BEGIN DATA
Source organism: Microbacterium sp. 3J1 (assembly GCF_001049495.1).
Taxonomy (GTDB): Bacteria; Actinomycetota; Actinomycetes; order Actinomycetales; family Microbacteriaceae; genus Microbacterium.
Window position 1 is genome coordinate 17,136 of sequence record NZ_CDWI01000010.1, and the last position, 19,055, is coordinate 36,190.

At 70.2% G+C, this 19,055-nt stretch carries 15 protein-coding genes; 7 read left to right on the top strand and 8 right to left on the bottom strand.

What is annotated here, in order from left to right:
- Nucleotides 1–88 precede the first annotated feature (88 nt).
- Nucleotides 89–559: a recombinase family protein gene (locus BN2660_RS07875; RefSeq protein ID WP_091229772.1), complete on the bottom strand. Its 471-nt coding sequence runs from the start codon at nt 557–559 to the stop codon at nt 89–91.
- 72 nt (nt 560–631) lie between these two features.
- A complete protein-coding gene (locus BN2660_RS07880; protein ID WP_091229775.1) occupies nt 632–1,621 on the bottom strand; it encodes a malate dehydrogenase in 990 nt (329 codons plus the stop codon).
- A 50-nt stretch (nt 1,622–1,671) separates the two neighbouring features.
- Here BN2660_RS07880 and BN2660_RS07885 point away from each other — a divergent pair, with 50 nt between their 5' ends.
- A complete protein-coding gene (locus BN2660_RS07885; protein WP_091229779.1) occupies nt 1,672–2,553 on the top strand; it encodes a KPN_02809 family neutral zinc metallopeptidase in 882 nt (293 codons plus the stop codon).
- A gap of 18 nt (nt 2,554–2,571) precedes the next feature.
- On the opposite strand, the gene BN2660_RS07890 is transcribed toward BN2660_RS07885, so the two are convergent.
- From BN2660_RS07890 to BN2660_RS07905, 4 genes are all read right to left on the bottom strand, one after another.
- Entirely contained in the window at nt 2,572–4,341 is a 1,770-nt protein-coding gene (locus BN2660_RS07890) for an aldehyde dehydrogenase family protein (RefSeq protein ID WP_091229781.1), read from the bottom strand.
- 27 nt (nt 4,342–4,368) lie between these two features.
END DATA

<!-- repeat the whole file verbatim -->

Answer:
Source organism: Microbacterium sp. 3J1 (assembly GCF_001049495.1).
Taxonomy (GTDB): Bacteria; Actinomycetota; Actinomycetes; order Actinomycetales; family Microbacteriaceae; genus Microbacterium.
Window position 1 is genome coordinate 17,136 of sequence record NZ_CDWI01000010.1, and the last position, 19,055, is coordinate 36,190.

At 70.2% G+C, this 19,055-nt stretch carries 15 protein-coding genes; 7 read left to right on the top strand and 8 right to left on the bottom strand.

What is annotated here, in order from left to right:
- Nucleotides 1–88 precede the first annotated feature (88 nt).
- Nucleotides 89–559: a recombinase family protein gene (locus BN2660_RS07875; RefSeq protein ID WP_091229772.1), complete on the bottom strand. Its 471-nt coding sequence runs from the start codon at nt 557–559 to the stop codon at nt 89–91.
- 72 nt (nt 560–631) lie between these two features.
- A complete protein-coding gene (locus BN2660_RS07880; protein ID WP_091229775.1) occupies nt 632–1,621 on the bottom strand; it encodes a malate dehydrogenase in 990 nt (329 codons plus the stop codon).
- A 50-nt stretch (nt 1,622–1,671) separates the two neighbouring features.
- Here BN2660_RS07880 and BN2660_RS07885 point away from each other — a divergent pair, with 50 nt between their 5' ends.
- A complete protein-coding gene (locus BN2660_RS07885; protein WP_091229779.1) occupies nt 1,672–2,553 on the top strand; it encodes a KPN_02809 family neutral zinc metallopeptidase in 882 nt (293 codons plus the stop codon).
- A gap of 18 nt (nt 2,554–2,571) precedes the next feature.
- On the opposite strand, the gene BN2660_RS07890 is transcribed toward BN2660_RS07885, so the two are convergent.
- From BN2660_RS07890 to BN2660_RS07905, 4 genes are all read right to left on the bottom strand, one after another.
- Entirely contained in the window at nt 2,572–4,341 is a 1,770-nt protein-coding gene (locus BN2660_RS07890) for an aldehyde dehydrogenase family protein (RefSeq protein ID WP_091229781.1), read from the bottom strand.
- 27 nt (nt 4,342–4,368) lie between these two features.